*** Out of 5
Tagline- They Think They Can Control Him, Think Again
Release Date- April 21st, 1989
Running Time- 106-Minutes
Screenplay- Arne Olsen
Director- Joseph Zito
Starring- Dolph Lundgren, M. Emmet Walsh, Al White, T.P. McKenna, Carmen Argenziano and Brion James
Released in 1989 Red Scorpion was directed by Joseph Zito probably best known for his slasher flicks The Prowler and Friday the 13th: The Final Chapter with many people hailing The Final Chapter the best of the Friday the 13th movies. Joseph Zito also has worked on such action films as Invasion U.S.A and Missing in Action both starring Chuck Norris and while Zito may not go down as one of the great filmmakers he is though a director that clearly knows what his audience wants and pretty much delivers that in his films. The Prowler in my opinion is an underrated movie that only really gets noticed for Savini’s gore F/X and for good reason, but I think the movie has much more than just that going for it and Invasion U.S.A after a slow start is an excellent action flick.
Red Scorpion is a movie that has potential to be a lot more than it ended up, but as a whole the movie is about average, but still entertaining; Nikolai Rachenko (Lundgren) a KGB agent is sent on a mission to kill the leader of the rebel army, but when the mission fails, Nikolai is than left for dead by his own people, but after an escape he meets back up with the rebel army looking to take down his own people. The screenplay by Arne Olsen is rather subpar at times filled with weak characters that only work due to the casting; the story takes too long to really get going and the first half of the movie has Nikolai on his undercover mission along side the rebels and this eats up a good chunk of the movie and I can’t help, but feel there was too much put on this, which than causes the 2nd half to feel a bit rushed. The change in Nikolai also is underwhelming as since by this time in the movie things need to move forward and instead it just slows things down too much. Overall Olsen writes the standard action flick and while the script has its moments it just to me seems to be filled with too much filler.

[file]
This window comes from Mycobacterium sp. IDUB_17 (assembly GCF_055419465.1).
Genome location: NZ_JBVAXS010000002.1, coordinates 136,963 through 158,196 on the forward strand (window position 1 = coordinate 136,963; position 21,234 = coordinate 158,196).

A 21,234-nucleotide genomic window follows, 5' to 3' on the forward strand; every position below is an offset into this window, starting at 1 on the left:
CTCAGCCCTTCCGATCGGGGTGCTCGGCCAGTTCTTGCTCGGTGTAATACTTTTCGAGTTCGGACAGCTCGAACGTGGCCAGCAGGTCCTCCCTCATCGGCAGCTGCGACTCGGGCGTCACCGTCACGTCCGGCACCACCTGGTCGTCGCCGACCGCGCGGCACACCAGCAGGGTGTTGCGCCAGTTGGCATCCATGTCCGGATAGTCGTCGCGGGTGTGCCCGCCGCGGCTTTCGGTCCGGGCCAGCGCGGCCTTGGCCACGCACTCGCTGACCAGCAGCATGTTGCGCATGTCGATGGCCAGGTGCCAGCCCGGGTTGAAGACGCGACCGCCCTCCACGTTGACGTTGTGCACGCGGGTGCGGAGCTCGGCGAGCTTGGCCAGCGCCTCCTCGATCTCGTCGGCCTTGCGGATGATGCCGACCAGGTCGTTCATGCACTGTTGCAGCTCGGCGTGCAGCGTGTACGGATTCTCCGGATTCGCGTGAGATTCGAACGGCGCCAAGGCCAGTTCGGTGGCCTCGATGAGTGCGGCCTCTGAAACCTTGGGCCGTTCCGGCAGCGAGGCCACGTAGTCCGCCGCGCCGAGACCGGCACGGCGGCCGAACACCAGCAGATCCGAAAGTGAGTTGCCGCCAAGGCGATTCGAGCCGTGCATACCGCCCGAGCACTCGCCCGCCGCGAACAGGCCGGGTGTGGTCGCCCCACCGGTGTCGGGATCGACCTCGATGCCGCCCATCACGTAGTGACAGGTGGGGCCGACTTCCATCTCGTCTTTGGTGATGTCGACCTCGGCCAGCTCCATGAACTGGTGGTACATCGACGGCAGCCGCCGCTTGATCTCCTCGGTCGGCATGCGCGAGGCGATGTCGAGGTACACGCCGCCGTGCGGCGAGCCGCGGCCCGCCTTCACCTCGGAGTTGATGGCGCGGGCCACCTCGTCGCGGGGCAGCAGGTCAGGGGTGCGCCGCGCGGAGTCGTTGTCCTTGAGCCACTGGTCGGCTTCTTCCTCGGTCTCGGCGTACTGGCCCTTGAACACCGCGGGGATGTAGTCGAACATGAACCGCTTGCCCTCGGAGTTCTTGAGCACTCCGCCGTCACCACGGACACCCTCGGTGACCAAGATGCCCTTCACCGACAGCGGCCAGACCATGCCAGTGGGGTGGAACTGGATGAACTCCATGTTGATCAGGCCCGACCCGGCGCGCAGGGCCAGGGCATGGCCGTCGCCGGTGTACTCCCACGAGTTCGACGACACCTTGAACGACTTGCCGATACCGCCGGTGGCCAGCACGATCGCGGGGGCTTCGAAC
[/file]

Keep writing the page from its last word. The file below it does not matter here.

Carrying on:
Director Joseph Zito does a fairly good job, but the direction is kind of by the books; Red Scorpion is the standard action flick of the 80s, but because its clichéd doesn’t make it bad; the pacing can be a little sluggish at times, but in fairness to Zito he was limited by the script at times, but the action scenes even if standard are fun and exciting. That’s why in the opening of the review I mentioned how Zito is a filmmaker that knows that his audience wants and while with Red Scorpion he may not deliver as much like his past movies, but he still gets the job done. The final 10-minutes with the big battle are really excellent and sort of makes up for the sluggish at times pacing.
The casting for Red Scorpion is what helps elevate the movie and Dolph Lundgren makes for an awesome action here and while he had a lot of success in the 80s and early part of the 90s he never really got the big time success as other action stars and never seemed to get enough respect. Lundgren is very good here and is the ideal action star. M. Emmet Walsh is a riot and his type of character can be very annoying, but rather than be annoying, Walsh makes the character a lot of fun.
Tom Savini who has worked with Zito on the Prowler, The Final Chapter and Invasion U.S.A also does make up F/X for Red Scorpion and while the movie has plenty of action don’t expect the typical Savini gore F/X also the DP on the movie was Joao Fernandez who has worked with Zito several times on his more notable flicks and lastly the score by Jay Chattaway (Maniac, Vigilante) is very well-done and in my opinion Chattaway is a great composer that doesn’t seem to get his credit.
Overall Red Scorpion had the potential to be a lot more than it turned out, but with that said it’s still a fun mindless movie and while some might see this as a propaganda film with the big bad Russians, it was during the height of the cold war the film went into production, but regardless despite the shortcomings, Red Scorpion does make for a fun if not lackluster film.